Health insurance Portability makes it possible for a policyholder to transfer the credits(benefits) gained for pre-existing conditions and time-bound exclusions when switching from one plan to another of the same insurer, or from one insurer to another. When you change your health insurance policy from one insurance company to another, you don’t have to lose the benefits you have accumulated.
Before in health insurance policies, moving from insurer to other resulted in losing benefits like the waiting period for covering Pre-existing Diseases. This means that they have to wait for the particular time period to get coverage if you have any pre-existing diseases. Now IRDA protects you by giving you the right to port your policy to any other insurer of your choice. It has laid down that your new insurer “shall allow for credit gained by the insured for pre-existing condition(s) in terms of waiting period”.
This applies not only when you move from one insurer to another but also from one plan to another with the same insurer.
The insured (customer) will also be entitled to all continuity benefits, like a “no claims bonus”(the bonus which the customers get if they didn’t have claims in that period) and free medical check-ups, which were accumulated during the previous policy. The IRDA guidelines allow a switch from a group mediclaim to individual or family floater policies and allow the policyholder to retain the waiting period credit.
Since many families depend solely on their employers’ group policies, such transfers will help them buy policies on their own without having to wait for four years before pre-existing diseases are covered.
Every policyholder has the right to portability provided the previous policy was maintained without any irregularities. In order to avail this facility, the policyholder has to apply to the insurance company, where he wishes to port his policy, at least 45 days before the premium renewal date of the existing policy. The existing insurer must furnish the details within seven working days through a common data sharing portal developed by IRDA. Once the new insurer obtains all the details, it will have to take a decision about underwriting the policy within 15 days. If it fails to do so, it will be bound to accept the application. If an insurance company does not respond within the specified time, it will be assumed that the proposal has been accepted. This clause will make the portability process very quick and efficient.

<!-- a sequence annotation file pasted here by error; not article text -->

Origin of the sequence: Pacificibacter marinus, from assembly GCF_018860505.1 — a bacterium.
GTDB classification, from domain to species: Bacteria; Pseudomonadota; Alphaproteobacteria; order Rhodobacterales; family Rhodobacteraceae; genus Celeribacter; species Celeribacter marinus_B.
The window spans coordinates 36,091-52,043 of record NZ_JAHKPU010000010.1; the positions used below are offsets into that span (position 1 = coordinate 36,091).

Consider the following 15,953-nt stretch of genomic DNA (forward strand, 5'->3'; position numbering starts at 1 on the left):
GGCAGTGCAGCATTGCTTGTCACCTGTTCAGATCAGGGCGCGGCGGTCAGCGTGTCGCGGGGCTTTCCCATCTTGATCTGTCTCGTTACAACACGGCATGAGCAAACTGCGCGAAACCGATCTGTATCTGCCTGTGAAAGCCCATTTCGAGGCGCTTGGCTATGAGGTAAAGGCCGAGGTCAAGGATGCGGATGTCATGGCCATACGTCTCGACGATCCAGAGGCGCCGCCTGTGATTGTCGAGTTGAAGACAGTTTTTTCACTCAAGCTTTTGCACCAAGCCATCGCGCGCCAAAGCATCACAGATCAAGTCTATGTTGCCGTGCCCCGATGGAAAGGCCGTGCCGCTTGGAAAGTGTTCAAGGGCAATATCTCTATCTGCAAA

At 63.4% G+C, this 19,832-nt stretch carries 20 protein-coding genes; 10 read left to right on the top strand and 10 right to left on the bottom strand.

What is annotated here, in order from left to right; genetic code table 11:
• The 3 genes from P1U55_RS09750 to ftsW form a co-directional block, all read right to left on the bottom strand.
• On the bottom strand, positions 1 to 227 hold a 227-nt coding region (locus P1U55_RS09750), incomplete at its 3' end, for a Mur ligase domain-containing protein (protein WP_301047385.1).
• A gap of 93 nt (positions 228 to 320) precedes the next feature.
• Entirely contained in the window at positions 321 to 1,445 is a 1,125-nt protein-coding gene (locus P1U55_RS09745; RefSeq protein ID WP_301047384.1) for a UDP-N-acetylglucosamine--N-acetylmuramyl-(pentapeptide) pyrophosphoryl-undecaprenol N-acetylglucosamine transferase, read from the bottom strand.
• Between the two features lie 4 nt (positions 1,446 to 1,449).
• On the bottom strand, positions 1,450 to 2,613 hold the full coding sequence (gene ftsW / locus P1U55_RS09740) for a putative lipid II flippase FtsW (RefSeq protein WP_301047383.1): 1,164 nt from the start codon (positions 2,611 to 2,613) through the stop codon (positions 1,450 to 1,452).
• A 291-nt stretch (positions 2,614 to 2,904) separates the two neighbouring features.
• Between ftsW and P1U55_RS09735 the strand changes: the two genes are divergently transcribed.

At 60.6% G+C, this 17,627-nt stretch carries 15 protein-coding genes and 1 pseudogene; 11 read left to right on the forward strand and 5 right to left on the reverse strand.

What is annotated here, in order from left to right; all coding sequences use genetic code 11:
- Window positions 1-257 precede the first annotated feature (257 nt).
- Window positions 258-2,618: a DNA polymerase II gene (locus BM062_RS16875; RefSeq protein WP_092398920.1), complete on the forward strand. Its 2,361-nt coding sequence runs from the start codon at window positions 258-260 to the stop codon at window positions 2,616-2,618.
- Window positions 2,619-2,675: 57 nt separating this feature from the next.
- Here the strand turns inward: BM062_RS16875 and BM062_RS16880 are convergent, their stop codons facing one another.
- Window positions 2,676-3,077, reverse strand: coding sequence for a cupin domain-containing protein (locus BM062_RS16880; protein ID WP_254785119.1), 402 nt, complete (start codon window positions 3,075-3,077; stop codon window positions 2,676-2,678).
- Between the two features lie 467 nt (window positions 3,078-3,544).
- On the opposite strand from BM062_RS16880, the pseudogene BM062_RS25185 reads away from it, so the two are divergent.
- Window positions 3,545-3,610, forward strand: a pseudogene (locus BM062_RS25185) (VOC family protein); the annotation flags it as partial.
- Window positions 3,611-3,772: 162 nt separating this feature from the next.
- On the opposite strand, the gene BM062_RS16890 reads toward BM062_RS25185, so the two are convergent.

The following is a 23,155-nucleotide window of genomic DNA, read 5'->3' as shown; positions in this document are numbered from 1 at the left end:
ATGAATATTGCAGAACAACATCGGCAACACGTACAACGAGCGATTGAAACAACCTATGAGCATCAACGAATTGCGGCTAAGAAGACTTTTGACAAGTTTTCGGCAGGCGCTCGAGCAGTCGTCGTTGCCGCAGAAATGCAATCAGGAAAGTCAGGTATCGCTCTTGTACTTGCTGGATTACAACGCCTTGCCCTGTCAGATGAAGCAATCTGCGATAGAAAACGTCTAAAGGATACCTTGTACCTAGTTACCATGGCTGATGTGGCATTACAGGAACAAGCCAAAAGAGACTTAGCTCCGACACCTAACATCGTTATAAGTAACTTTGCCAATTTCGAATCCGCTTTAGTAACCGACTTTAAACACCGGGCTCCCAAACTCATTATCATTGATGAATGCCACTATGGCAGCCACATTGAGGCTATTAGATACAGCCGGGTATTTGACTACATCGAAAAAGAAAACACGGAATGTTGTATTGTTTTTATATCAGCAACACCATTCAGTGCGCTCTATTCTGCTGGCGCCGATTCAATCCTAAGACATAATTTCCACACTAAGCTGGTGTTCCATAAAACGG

While the IRDA has empowered all policyholders with the right of portability, it has also given insurers the right to reject any port-in requests. All requests for portability are treated as new and are subject to scrutiny by the underwriter. The insurer can reject the proposal if it seems unfavorable. In that case, the policyholder will have no other option but to continue with the existing insurance provider. Here the policyholder should be cautious while opting for portability because here the catch is that portability is not a matter of right. It is up to the new company to accept or reject a proposal because no insurance company wants to take on the liability of a troubled policy.
Many feel that insurance companies will outrightly reject the proposals of senior citizens, who are seen as a high-risk category, thus defeating the purpose of portability. Besides for those policyholders who have accumulated no claim bonus as it is transferrable could turn out to be a loss-making proposition for them because as per the IRDA the no-claim bonus can be carried forward to the new policy, but the premium charged will be for the enhanced sum assured. This means that the policyholder will have to pay a higher premium if he wants the same insurance coverage under the new policy.